Location Name: Eastown Theatre (Detroit, Michigan)
Location Type: Abandoned Site (Theatre)
Year Completed: 1931
Architect(s): V. J. Waier
Eastown Theatre opened on 01 October 1931 with the showing of the film ‘Sporting Blood.’ Built solely for ‘talking pictures,’ Eastown joined the league of Detroit’s many neighborhood theatres that seemed to be popping up in all areas of the growing city. Designed by architect V. J. Waier, the 2,500-seat theatre was built for the Whisper and Westman movie chain. In its early days, a Saturday or Sunday evening admission would cost an adult a full thirty-five cents. The building also featured office space, and more unusually, a thirty-five unit apartment complex. Over the next few decades the beautifully decorated East Side move palace began to face hard times as residents began to leave the neighborhood and the community made a turn for the worse. In 1967 the Eastown was forced to close due to lack of business.
While the Eastown began as a movie theatre, in 1969 it was reopened for another usage. Like the nearby Grande Ballroom on the West Side, the Eastown was stripped of much of its adornment and seats and used as a concert venue for Detroit’s emerging Rock and Roll scene. SRC opened the Eastown for the first time as a music venue on 29 May 1969. Over the next few years, international acts performed at the Eastown before crowds of rowdy, mostly drug influenced concertgoers. Bands such as The Kinks, Fleetwood Mac, Jefferson Airplane, Pink Floyd and Cream made their way onto the Eastown stage in the early 1970s. While this new use breathed life into the theatre, the drug scene that accompanied it spelt death for some. Also, the neighborhood began to see the crowds as a danger and a nuisance as reports of vandalization and disorderly conduct began to mount. After some investigation, the Eastown was forced to close in 1973 spelling an end for its life as a rock hall.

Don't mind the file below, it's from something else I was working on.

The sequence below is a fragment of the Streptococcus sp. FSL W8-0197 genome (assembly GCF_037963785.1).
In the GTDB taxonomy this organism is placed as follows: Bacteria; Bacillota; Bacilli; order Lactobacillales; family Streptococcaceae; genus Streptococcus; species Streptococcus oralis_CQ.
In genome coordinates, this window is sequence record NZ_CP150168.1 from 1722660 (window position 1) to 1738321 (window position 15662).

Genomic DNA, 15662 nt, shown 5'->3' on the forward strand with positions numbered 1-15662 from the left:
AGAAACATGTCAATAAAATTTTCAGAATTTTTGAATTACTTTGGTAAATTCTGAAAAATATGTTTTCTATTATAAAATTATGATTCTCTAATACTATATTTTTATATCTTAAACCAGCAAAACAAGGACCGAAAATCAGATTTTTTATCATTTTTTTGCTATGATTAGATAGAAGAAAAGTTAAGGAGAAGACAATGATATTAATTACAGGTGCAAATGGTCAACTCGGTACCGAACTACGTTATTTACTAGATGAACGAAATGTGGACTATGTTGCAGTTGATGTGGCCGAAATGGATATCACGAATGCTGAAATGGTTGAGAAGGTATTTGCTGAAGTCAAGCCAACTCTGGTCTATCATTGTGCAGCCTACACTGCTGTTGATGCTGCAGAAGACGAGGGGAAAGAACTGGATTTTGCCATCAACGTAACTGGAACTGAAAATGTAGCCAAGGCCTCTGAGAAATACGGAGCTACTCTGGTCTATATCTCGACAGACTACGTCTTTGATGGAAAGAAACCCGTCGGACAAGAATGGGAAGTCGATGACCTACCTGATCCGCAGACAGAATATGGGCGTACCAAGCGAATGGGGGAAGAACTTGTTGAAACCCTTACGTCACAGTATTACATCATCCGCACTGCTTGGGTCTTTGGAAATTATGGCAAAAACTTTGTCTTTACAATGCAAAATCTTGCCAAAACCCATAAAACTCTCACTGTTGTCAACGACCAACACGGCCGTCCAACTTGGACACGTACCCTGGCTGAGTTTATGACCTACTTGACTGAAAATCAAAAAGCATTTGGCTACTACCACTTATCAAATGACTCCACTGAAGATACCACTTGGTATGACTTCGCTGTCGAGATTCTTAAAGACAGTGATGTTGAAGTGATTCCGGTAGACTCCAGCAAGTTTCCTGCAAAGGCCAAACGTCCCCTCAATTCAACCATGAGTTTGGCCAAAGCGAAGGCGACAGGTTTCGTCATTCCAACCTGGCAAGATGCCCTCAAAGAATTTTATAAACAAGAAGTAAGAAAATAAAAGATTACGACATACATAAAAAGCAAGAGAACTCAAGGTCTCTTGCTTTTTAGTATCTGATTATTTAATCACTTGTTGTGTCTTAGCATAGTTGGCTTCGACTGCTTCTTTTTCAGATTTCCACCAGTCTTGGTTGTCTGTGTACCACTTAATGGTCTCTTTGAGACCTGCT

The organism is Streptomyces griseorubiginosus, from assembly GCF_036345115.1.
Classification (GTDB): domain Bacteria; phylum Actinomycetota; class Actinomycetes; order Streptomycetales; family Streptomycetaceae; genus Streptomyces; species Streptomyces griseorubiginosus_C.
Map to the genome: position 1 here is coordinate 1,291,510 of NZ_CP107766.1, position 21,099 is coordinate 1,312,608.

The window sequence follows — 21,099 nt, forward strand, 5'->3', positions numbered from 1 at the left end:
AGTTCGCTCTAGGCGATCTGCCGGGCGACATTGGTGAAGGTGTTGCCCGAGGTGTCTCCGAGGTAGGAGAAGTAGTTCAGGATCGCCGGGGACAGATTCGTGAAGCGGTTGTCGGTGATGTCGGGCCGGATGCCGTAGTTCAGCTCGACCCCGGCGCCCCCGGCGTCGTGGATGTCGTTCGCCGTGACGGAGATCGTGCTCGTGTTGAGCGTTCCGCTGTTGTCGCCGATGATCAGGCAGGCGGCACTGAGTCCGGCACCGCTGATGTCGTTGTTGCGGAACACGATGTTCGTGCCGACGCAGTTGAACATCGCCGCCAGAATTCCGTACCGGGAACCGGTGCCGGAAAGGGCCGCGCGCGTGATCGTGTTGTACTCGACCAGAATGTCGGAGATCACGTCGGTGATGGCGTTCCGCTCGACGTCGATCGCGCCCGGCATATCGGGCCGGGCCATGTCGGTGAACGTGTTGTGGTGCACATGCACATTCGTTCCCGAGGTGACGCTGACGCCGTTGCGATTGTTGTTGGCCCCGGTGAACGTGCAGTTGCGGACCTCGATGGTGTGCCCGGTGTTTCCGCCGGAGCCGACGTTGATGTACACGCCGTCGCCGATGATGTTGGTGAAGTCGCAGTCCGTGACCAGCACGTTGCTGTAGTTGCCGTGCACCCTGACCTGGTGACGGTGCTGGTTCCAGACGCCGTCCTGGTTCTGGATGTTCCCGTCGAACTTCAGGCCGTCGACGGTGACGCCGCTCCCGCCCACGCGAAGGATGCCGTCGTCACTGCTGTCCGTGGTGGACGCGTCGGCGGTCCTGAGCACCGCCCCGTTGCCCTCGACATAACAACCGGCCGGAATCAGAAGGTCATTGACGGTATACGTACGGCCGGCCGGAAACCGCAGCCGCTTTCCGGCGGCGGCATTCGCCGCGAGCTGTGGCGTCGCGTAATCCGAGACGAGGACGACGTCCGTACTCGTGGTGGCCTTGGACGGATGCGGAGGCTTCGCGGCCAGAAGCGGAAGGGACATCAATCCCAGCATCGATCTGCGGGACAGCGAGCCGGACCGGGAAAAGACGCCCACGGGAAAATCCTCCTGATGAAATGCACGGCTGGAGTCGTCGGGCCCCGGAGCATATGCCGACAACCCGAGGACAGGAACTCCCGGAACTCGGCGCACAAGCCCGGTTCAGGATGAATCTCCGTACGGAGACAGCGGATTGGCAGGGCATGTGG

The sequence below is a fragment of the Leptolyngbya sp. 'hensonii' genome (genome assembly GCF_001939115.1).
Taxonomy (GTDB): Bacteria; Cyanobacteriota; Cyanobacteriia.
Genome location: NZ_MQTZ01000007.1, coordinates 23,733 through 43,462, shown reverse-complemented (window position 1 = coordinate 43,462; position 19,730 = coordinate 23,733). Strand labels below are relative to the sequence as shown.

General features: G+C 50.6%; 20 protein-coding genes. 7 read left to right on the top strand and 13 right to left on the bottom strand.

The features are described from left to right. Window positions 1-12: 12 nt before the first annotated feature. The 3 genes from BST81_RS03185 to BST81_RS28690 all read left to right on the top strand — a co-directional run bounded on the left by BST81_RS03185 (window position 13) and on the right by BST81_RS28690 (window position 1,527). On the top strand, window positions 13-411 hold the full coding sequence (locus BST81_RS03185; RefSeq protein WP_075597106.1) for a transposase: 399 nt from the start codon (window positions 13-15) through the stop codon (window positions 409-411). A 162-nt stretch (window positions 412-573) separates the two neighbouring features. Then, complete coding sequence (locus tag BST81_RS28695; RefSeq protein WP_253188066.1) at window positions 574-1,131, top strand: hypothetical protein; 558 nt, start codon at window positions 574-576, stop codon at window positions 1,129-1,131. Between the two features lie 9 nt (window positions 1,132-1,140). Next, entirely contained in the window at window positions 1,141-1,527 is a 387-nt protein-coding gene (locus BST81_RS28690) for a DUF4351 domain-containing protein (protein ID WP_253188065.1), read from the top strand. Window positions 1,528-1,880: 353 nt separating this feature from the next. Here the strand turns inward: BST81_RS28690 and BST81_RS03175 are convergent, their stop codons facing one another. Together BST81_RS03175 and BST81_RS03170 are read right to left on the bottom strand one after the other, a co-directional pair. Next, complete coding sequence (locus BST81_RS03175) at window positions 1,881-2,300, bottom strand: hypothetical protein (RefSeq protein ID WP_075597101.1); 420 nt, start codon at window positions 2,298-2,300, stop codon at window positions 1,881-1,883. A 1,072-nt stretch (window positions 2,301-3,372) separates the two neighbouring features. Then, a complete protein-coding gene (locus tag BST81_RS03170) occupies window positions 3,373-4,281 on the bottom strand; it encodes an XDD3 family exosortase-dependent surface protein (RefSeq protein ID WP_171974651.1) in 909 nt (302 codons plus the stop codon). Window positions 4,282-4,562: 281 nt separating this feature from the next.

Over the next few decades the theatre served several uses. In the mid-1970s it became a jazz hall but after its failure it saw new life as an adult movie theatre until 1984 when it was purchased by the Detroit Center for the Performing Arts. Despite the hope of becoming a respectable theatre once again, in 1990 the theatre was abandoned. Throughout the 1990s the empty theatre became the site of many rave parties. As the building deteriorated, weather damage began to allow water to seep through the roof causing significant interior damage. When it seemed that the Eastown could not take much more, a fire broke out on 09 August 2010 and gutted the apartment section of the building.
Today the Eastown sits half demolished but most of the theatre area is intact. Despite this, little interior decoration remains and the seats have all been removed. After the fire the Eastown became slated for demolition but there is no word on how long that may take. Until then the theatre continues to decay, with the effects of weather and trespassers continuing to take their toll on the historic structure. Little hope remains that anything will be salvaged from the site. Hopefully the neglect of the Eastown Theatre can bring attention to the value of preserving Detroit’s remaining movie palaces. While some have been restored, others have been demolished, converted into parking garages or, like the Eastown, left to rot.Sources